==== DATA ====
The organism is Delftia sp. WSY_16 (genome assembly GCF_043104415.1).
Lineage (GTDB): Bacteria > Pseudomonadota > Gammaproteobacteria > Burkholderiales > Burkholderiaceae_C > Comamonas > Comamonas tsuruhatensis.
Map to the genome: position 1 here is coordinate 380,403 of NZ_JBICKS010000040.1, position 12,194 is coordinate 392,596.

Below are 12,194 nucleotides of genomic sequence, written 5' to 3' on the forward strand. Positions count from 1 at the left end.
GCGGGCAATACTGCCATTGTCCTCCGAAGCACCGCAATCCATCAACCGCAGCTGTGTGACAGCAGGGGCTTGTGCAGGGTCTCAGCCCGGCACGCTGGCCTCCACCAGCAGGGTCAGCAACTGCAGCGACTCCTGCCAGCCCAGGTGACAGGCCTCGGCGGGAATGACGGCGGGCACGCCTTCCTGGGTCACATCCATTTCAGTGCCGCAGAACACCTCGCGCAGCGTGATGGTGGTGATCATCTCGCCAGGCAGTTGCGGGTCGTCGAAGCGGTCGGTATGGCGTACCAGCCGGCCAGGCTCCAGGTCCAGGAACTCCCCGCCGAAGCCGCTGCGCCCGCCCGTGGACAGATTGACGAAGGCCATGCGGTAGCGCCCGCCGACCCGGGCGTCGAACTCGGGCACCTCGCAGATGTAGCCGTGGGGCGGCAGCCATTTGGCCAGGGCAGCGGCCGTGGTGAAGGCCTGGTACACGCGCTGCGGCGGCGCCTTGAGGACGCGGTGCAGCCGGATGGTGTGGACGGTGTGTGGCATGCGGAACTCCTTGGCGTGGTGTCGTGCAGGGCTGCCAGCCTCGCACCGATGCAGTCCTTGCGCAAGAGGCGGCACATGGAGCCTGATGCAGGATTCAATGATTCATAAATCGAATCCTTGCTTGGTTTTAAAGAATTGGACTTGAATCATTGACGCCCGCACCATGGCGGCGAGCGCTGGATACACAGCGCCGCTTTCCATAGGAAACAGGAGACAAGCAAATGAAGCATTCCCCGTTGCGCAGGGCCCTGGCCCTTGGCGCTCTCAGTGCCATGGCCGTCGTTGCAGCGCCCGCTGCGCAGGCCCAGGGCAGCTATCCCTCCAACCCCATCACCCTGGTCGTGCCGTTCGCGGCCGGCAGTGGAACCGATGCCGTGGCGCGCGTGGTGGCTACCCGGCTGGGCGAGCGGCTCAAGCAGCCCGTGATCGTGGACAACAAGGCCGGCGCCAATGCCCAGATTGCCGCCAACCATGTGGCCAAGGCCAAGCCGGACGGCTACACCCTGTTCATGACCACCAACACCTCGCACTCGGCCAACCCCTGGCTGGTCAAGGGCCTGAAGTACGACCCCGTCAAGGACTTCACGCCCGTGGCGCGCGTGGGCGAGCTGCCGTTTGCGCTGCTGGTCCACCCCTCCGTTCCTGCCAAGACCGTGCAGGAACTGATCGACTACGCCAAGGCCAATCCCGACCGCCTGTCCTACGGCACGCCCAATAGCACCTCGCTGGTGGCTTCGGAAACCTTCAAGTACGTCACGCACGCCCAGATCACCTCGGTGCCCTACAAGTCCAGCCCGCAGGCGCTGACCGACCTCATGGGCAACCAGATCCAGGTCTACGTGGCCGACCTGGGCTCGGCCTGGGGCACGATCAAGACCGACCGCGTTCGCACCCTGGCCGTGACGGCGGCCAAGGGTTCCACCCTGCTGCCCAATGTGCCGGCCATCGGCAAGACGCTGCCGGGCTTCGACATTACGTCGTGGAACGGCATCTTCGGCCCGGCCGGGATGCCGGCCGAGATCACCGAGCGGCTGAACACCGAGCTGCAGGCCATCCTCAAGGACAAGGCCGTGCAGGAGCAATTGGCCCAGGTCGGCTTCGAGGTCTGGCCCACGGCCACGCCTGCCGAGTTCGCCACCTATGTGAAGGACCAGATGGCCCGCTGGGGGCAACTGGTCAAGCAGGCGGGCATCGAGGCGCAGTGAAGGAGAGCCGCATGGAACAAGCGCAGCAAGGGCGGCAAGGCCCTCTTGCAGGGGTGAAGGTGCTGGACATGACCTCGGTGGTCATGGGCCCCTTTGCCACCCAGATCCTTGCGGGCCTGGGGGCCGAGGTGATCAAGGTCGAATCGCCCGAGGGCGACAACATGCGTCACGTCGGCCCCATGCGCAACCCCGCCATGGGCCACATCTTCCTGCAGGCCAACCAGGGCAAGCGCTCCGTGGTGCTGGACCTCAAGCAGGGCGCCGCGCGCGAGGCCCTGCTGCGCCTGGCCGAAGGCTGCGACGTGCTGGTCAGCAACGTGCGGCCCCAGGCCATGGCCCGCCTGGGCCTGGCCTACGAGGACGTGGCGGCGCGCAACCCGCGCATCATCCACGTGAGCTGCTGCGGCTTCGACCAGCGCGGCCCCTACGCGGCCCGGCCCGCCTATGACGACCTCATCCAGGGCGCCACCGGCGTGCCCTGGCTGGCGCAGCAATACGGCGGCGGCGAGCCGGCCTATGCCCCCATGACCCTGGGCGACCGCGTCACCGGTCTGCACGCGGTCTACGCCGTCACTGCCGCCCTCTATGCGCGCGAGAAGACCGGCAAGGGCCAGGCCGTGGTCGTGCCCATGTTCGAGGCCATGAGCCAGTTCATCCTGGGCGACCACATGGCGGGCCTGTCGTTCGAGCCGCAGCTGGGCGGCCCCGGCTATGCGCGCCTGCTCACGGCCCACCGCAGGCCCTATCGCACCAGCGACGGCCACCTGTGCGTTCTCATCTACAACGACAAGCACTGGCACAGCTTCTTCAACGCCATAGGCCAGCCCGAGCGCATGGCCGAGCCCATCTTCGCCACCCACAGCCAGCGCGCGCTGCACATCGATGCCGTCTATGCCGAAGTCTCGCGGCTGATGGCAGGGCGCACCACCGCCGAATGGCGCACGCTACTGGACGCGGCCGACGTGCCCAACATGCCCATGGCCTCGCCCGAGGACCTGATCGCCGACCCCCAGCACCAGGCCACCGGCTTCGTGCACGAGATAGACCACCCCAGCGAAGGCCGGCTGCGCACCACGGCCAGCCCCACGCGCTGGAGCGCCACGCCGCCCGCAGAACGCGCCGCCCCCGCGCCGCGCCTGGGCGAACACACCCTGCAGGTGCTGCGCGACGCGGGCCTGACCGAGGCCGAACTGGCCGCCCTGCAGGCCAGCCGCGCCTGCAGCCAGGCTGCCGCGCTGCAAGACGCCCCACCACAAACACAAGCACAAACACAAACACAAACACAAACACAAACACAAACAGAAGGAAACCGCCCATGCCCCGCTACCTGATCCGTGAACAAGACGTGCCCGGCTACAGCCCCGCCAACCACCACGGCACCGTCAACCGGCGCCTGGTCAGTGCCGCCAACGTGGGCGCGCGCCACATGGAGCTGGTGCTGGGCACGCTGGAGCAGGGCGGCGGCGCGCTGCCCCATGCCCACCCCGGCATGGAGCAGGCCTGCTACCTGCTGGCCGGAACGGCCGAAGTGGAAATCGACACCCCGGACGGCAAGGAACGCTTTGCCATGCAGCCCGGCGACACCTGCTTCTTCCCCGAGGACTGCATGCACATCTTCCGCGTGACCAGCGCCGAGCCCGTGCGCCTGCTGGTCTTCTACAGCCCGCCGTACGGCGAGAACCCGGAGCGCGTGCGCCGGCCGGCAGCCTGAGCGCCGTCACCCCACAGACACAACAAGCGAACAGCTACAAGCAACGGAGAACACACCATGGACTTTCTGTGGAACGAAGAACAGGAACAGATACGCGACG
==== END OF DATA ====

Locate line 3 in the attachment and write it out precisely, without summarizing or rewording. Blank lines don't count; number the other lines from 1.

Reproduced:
Map to the genome: position 1 here is coordinate 380,403 of NZ_JBICKS010000040.1, position 12,194 is coordinate 392,596.